That’s really the reason these types of films are made, you can always watch them with an innate curiosity, and most people will swallow them up. Even the bad ones put people in the theater, but something changed with this one. This is the first hero film of the modern era that pushes people away because of its lack of credibility. This review comes in a bit late, so it comes fully aware of the 2nd place finish at the Box Office, meager numbers at best, and a Rotten Tomatoes score that comes in lower than all 4 Twilights, The Room, and Batman & Robin. It’d be beating a dead horse to say this movie isn’t necessary, but it’s an example of what happens opposite the mostly good Marvel film-making presence. Corporately mandated film-making is a complete disgrace to the industry, and Fantastic Four has managed to completely dispel any positive feedback from the promising trailer.
As you watch, you begin to smell something, perhaps not too appetizing coming from your theater. It’s not the large man next to you with cheese doodles he managed to sneak into the theater, no, this is a sharper smell. It’s the smell of shame mixed with desperation and it may come floating from the screen towards you. We know Doom has a lot of it, with his skin being all messed up and shit. It’s hard to describe, perhaps you should go see it to find out. Just kidding.
Dr. Doom is one of Marvel’s proudest super-villains. He’s brilliant, scary, intense and a pretty big pop-culture phenomenon considering all that’s been based upon him. The film here accepts that he’s a marvelous scientist, but is too selfish to really hold relationships with Richards or Johnny. He has affections for Sue that don’t ever work out, and once the accident occurs on the Planet Zero expedition, he becomes one with the temporal energy field on the planet, giving him powers and unmatched durability. Making him into a complete science experiment and having his appearance be littered with burns instead of his trademark cyborg armor is pretty disrespectful to the source material.
Once found, he threatens our heroes by saying that the human race must be wiped out. He doesn’t have a why, he becomes entirely a creature of impulse, which essentially makes him as smart as a very large and powerful hornet or bumblebee. It’s not like a ‘build the machine Terminator-style like Ultron,’ hell, I’ll take Loki over this Doom guy. This is, for me at least, the largest flaw of the new disaster Fantastic Four, they took the ‘pissed-off villain’ cliche and made it even worse. Doom is nothing more than a hurt, wild animal, and kills entirely on impulse. There’s nothing exciting, spooky, relatable about that. The best villains are either disturbed to the point of hurting us for their sacrificing of morality and society, or they’re too close to home, perhaps too like us, perhaps too real for us to watch without becoming frightened within ourselves. Motive is a big part of that, why is the villain doing what he is doing? The other big part of it is not necessarily the why, but the how and to whom. How is he hurting people, and what are the stakes? We know Doom as a lame, boring, self-indulgent scientist who doesn’t like Reed because he’s gonna take Sue under the Invisibility Cloak out back. Maybe there’s jealousy? In reality, we get a minor character, barely established because of the intent of establishing the Fantastic Four, who gets in a bad accident and decides, once rescued, that he wants to murder everyone by sucking the Earth up into a black hole. He creates the Black Hole,and it does about as much damage as a small Thunderstorm after a half-hour of combat. The admittedly brilliant Fantastic Four come up with a logical, wonderful way to defeat him. Jump on separate sides and punch him. He’s stronger than each of you, but not stronger than all of you. (sigh…)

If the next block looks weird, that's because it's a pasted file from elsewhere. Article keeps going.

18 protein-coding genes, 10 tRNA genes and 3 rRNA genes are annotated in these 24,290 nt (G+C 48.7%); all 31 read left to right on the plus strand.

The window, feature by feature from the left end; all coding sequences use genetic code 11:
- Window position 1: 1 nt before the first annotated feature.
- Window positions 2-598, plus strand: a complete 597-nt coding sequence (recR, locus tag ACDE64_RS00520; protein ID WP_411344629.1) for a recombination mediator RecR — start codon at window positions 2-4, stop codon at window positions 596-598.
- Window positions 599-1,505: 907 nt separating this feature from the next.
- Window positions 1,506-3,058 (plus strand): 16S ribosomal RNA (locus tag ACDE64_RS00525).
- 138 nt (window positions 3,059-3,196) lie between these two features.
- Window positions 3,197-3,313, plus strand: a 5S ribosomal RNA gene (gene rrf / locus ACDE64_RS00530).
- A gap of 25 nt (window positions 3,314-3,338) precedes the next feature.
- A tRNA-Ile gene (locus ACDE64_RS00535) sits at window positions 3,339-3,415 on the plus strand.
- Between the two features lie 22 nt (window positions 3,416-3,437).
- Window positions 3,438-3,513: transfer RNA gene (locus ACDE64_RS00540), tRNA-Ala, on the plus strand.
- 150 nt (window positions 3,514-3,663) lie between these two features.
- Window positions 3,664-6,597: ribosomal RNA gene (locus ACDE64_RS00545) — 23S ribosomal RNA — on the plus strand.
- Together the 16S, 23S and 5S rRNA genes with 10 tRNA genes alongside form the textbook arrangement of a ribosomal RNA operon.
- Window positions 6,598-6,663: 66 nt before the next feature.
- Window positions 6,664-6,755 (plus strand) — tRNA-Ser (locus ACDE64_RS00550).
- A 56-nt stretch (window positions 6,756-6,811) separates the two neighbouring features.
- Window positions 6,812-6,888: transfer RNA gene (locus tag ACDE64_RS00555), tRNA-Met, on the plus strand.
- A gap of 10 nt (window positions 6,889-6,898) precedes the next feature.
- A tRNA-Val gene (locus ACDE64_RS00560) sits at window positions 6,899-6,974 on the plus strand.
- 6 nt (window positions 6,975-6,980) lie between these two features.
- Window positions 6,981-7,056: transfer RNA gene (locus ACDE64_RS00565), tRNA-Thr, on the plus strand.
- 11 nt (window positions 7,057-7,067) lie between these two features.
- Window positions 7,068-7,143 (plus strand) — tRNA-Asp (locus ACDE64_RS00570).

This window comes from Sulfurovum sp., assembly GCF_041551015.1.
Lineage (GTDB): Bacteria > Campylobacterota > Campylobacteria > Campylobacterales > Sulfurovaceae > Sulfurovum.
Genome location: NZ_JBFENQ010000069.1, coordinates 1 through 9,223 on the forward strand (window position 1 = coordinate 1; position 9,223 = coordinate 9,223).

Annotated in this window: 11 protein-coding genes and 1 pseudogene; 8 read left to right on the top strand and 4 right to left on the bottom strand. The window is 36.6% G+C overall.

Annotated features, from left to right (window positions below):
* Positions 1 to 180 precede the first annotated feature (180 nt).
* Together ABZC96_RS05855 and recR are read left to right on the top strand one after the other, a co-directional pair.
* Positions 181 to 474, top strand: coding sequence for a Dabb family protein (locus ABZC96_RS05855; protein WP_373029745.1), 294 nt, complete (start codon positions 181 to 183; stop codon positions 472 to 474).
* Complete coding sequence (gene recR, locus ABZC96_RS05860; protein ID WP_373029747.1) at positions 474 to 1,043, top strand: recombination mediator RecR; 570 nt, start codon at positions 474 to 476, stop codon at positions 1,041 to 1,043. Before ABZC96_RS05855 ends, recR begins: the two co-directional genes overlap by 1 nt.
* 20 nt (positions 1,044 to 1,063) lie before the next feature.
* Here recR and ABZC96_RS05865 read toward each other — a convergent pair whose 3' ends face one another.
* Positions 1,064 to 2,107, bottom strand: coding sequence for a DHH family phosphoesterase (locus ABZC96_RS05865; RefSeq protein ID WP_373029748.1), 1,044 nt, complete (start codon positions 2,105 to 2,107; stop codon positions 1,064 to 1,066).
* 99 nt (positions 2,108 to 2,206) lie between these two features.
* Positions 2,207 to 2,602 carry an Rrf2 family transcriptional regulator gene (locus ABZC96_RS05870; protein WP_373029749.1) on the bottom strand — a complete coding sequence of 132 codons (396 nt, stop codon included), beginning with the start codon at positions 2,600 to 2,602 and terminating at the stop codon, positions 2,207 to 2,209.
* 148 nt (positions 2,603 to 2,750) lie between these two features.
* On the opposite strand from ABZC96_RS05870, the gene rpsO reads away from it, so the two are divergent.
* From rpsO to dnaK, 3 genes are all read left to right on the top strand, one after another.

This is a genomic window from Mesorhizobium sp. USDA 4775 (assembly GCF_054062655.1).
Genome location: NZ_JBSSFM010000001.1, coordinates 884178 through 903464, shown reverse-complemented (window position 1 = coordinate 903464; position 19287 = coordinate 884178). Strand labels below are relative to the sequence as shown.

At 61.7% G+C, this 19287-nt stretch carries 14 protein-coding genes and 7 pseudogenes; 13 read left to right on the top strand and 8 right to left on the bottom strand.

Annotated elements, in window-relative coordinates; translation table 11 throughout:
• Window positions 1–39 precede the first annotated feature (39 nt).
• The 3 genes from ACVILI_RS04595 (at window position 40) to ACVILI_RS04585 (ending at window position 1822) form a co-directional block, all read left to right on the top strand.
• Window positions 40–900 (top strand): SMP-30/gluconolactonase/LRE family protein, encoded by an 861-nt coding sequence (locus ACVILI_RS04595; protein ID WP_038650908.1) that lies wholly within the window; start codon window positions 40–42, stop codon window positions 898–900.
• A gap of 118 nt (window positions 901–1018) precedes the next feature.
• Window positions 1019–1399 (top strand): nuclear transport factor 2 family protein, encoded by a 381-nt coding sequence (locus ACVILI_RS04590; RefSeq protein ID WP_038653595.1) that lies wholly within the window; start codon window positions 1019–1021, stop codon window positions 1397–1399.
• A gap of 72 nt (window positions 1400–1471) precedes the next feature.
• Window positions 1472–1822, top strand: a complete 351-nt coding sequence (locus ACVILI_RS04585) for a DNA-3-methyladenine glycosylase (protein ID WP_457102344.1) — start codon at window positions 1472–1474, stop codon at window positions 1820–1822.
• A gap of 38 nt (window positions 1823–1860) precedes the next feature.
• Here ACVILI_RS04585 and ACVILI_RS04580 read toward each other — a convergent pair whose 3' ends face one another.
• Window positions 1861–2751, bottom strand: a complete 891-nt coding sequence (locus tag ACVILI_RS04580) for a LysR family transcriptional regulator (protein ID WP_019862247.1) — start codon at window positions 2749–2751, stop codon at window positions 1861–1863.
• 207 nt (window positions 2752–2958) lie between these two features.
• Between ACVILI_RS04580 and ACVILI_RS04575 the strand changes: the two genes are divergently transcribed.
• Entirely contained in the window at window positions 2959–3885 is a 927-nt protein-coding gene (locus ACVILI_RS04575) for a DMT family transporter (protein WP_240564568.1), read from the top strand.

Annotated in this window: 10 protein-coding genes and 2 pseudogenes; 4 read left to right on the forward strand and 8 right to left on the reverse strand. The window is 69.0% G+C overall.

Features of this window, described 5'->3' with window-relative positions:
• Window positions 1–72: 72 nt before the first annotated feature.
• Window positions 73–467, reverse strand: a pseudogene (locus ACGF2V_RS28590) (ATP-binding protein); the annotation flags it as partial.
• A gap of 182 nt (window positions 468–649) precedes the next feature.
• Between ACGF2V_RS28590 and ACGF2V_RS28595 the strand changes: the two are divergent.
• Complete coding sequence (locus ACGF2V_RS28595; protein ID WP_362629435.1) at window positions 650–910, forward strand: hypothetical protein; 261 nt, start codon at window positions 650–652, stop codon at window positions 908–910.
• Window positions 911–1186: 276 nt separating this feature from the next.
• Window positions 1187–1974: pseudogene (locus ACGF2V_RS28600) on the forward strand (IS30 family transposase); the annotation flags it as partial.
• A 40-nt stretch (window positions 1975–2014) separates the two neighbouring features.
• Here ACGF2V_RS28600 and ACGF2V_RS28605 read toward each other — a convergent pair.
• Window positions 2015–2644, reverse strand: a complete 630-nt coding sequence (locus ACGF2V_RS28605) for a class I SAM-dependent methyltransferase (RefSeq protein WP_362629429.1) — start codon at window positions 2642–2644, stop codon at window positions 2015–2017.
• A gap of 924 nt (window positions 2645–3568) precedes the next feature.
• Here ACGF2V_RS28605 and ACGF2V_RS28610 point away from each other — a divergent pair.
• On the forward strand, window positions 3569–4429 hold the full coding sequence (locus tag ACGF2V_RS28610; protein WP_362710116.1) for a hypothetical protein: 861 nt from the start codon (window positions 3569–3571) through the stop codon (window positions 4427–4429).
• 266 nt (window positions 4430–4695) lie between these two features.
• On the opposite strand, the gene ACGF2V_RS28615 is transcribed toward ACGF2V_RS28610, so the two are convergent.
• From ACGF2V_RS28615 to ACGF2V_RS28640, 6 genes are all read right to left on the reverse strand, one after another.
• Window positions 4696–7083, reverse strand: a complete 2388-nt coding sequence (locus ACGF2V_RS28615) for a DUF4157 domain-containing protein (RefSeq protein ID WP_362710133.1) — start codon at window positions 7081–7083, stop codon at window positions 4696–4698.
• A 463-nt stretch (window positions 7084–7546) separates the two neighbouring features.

All of these problems are worse than the production problems, the issues withCGI or with costumes. Many reviews will complain about the effects, such ashow the face-morphing scene looks like Uncharted for PS2, most green-screen backdrops are Twilight noticeable, Planet Zero looks about as fake as Joan Rivers, and the combat scenes feature rapid cuts to distract us from anyone actually getting hurt. The Fox guys, in their oversized T-shirts and flip-flops made this whole movie in their computer. You believe it?! In their computer. We’ve really come a long way.
Just remember, Miles Teller played the drums until his hands were bleeding through scenes and Michael B. Jordan captured the race movement in this country with 5 minutes of a terrific performance a few years ago. For every minute that this movie goes on, it undoes everything that made you love these young actors. It’s not really the Fantastic Four, because there’s nothing above the scale of mediocre about them.